Set Better Goals For the New Year

Welcome to January. This is the month that most New Year’s Resolutions setting Americans will give up on their goals. Fortunately, it doesn’t have to be that way.

Hear us out.

First, you have to stop calling them resolutions and think of them as goals. More than half of all Americans will resolve to do something and it’s typically something big. We say we will lose weight or save money this year. We say we will stop smoking or get a promotion at work. What we don’t say is how we are going to accomplish these big resolutions.

If there’s something you really want to do, you need two things. The first is passion. If you are not passionate about your resolution the day you make it, you won’t be excited to keep going in six months and probably not even in two weeks.

The other thing you need is to break that resolution down into a SMART Goal. What’s a SMART Goal? We’re glad you asked! This is actually an acronym that you can use to guide your goal setting and make goals that are actually productive. It stands for:






Specific. You have to make your goal as clear and specific as possible so that you can train your focus on what you really hope to achieve. What do you want to accomplish? Why is your goal important? Who will you need to involve to accomplish your goal? Where will it happen? What resources do you need at your fingertips and what limitations do you need to overcome? If you want to become an early riser in 2022, you need to know why it’s important to start getting up earlier and how you can do it. “I will become an early riser by going to bed one hour earlier than normal, by committing to not hitting snooze and by asking someone in my household to hold me accountable when I don’t get out of bed on time. My reward will be free time to do something I want to do in the morning.”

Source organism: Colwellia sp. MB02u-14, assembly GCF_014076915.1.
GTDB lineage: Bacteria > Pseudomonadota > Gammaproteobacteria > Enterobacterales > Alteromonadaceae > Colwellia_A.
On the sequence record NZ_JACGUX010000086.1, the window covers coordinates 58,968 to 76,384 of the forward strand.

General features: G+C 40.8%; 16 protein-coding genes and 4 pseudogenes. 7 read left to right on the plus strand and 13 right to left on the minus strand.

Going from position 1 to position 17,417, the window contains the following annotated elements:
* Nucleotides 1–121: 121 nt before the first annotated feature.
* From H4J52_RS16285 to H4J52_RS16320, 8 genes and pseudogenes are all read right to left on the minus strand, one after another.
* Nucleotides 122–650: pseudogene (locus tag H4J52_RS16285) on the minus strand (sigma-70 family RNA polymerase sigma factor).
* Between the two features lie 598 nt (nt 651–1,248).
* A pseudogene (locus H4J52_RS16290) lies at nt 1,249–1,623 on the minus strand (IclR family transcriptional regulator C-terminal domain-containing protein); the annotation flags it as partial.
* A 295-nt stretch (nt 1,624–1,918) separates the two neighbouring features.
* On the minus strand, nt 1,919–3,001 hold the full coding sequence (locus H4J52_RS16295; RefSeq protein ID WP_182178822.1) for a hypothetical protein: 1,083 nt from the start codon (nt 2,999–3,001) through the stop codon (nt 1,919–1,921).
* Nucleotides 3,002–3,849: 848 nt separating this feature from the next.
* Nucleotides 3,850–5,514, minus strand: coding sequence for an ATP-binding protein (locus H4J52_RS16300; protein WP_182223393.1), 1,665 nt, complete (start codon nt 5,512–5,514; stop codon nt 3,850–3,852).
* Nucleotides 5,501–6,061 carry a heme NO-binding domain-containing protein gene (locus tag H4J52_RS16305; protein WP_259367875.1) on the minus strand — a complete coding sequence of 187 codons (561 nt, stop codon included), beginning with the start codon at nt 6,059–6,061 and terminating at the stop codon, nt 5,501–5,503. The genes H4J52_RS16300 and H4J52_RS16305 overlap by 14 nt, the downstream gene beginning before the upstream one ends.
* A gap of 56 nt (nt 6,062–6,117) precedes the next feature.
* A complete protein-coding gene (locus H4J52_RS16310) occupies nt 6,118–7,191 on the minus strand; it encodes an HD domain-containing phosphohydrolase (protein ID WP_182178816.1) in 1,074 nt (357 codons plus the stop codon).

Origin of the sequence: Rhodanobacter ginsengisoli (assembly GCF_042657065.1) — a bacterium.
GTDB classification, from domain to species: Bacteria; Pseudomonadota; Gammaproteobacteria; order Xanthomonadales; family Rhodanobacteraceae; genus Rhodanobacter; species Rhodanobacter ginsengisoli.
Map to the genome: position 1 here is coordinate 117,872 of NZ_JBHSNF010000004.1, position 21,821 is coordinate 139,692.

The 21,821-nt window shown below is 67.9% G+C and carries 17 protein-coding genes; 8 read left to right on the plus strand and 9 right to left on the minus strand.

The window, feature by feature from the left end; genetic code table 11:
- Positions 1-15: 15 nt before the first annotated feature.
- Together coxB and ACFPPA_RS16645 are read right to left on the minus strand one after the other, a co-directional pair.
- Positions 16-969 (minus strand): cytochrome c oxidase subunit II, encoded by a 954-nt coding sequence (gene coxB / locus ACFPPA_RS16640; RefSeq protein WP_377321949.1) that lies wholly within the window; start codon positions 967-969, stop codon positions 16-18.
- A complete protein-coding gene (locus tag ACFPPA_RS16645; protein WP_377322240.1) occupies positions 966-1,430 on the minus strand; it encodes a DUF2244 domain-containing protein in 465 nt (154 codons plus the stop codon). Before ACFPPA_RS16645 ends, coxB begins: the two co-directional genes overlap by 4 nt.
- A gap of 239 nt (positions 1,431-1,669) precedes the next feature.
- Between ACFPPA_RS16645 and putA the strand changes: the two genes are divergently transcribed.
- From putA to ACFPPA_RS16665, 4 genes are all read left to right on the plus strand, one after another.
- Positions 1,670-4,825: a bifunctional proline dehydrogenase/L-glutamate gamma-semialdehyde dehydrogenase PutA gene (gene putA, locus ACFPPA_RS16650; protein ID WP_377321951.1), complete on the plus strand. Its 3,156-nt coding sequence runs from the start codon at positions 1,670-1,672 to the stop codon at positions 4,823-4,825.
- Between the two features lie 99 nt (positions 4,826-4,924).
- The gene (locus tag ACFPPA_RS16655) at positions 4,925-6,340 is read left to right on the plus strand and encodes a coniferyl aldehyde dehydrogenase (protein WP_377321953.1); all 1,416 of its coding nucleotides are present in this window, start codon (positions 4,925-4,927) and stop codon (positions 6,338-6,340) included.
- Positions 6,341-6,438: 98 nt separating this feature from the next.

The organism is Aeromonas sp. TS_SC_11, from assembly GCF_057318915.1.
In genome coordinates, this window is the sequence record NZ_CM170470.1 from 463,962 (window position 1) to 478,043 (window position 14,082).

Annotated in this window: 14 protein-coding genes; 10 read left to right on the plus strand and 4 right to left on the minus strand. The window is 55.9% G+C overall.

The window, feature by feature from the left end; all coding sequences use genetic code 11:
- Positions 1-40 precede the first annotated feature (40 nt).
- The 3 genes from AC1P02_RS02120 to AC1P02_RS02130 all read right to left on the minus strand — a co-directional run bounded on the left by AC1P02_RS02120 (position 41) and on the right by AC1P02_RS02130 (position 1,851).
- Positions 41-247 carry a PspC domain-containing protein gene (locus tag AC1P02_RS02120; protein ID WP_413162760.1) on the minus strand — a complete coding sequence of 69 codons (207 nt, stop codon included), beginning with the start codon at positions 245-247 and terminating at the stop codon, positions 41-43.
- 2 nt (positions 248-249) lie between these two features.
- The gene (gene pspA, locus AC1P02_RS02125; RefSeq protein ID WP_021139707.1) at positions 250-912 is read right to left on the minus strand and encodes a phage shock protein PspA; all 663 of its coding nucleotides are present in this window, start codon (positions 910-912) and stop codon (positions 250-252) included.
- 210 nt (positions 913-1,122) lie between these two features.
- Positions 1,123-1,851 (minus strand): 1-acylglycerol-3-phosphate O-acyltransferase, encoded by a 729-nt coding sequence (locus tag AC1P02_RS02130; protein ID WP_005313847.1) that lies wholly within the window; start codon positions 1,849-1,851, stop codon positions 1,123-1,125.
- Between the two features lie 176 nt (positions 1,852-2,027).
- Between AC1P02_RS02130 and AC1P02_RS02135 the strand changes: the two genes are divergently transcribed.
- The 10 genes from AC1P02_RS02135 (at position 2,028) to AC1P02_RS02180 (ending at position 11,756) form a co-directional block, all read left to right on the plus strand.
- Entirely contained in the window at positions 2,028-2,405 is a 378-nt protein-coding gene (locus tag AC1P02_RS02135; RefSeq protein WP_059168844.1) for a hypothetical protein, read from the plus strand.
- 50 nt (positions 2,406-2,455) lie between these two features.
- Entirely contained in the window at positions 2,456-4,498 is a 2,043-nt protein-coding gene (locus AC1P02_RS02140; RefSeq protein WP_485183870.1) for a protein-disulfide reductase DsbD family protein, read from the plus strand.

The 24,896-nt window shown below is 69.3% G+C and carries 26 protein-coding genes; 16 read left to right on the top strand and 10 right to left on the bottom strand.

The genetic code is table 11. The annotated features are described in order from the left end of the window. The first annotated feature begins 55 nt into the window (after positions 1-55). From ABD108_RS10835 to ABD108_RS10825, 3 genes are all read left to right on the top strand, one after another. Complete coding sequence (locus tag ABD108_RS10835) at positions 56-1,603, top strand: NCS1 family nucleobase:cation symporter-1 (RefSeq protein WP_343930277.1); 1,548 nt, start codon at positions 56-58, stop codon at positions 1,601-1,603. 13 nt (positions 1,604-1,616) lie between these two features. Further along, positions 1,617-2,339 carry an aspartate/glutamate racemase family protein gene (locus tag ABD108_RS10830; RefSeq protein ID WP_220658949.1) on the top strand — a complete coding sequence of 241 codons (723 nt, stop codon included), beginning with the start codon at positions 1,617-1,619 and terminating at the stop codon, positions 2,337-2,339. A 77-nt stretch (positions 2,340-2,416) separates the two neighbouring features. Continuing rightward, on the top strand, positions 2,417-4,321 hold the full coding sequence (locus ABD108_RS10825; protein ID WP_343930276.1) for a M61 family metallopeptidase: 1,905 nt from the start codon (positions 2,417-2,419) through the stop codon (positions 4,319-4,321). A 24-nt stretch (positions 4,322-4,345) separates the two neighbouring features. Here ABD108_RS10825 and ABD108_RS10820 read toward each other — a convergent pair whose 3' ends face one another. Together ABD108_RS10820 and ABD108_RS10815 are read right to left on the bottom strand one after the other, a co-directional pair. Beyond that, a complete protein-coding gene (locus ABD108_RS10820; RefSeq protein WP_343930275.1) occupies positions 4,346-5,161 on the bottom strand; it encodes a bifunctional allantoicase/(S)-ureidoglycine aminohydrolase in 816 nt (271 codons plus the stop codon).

Measurable. It’s easier to stay motivated when you can track or measure your progress. It helps you set deadlines, stay focused and feel encouraged when you’re closing in on a milestone. If you’re failing to show progress, this isn’t a cue to get discouraged. Instead it’s a nudge to try tweaking your strategy. Measurability is crucial when it comes to things like losing weight. Instead of just saying you will lose fifty pounds, break the goal down into measureable chunks. You might say that you will lose five pounds per month for ten months. A weekly or monthly weigh-in will help you stay on track.

Achievable. You must set realistic goals. Big, lofty goals are fun to say out loud but it’s discouraging to reach for and fail at unattainable goals. Consider your restraints and limitations as you dream of the opportunities. Remember, as you work toward your goal, you still have to live in the world you wake up in.  We all want a big, fat emergency fund to help us through a rainy day. However, we may not have a lot of extra income to save and may need to look for reasonable spending cuts or ways to earn money on the side. “I will open a savings account with the goal of saving $1,200 in 2022. I will save $100 each month by cutting expenses and reducing discretionary spending.”

Relevant. Before setting a goal you need to be sure that it’s relevant to your life and that the timing is right. Is it worth your time? Is it something you want or even need to work on to have a better life?

Time-bound. A deadline is the ultimate inspiration so it’s important to have a target date or a series of target dates. Set achievable milestone dates as well to make your goal more measureable and the process more rewarding. If your goal is to spend more time with family, you need to prioritize getting it on the calendar.  “I will build better relationships with my parents by calling them twice a week and with my kids by planning a weekly outing for the entire family. I will do this for three months and then reevaluate to plan my next steps.”

You don’t need all the answers when you set your goals but you do need to give yourself a framework for getting started and checking in with yourself along the way. It’s that accountability, consistency and constant assessment of how you’re doing that will make all the difference!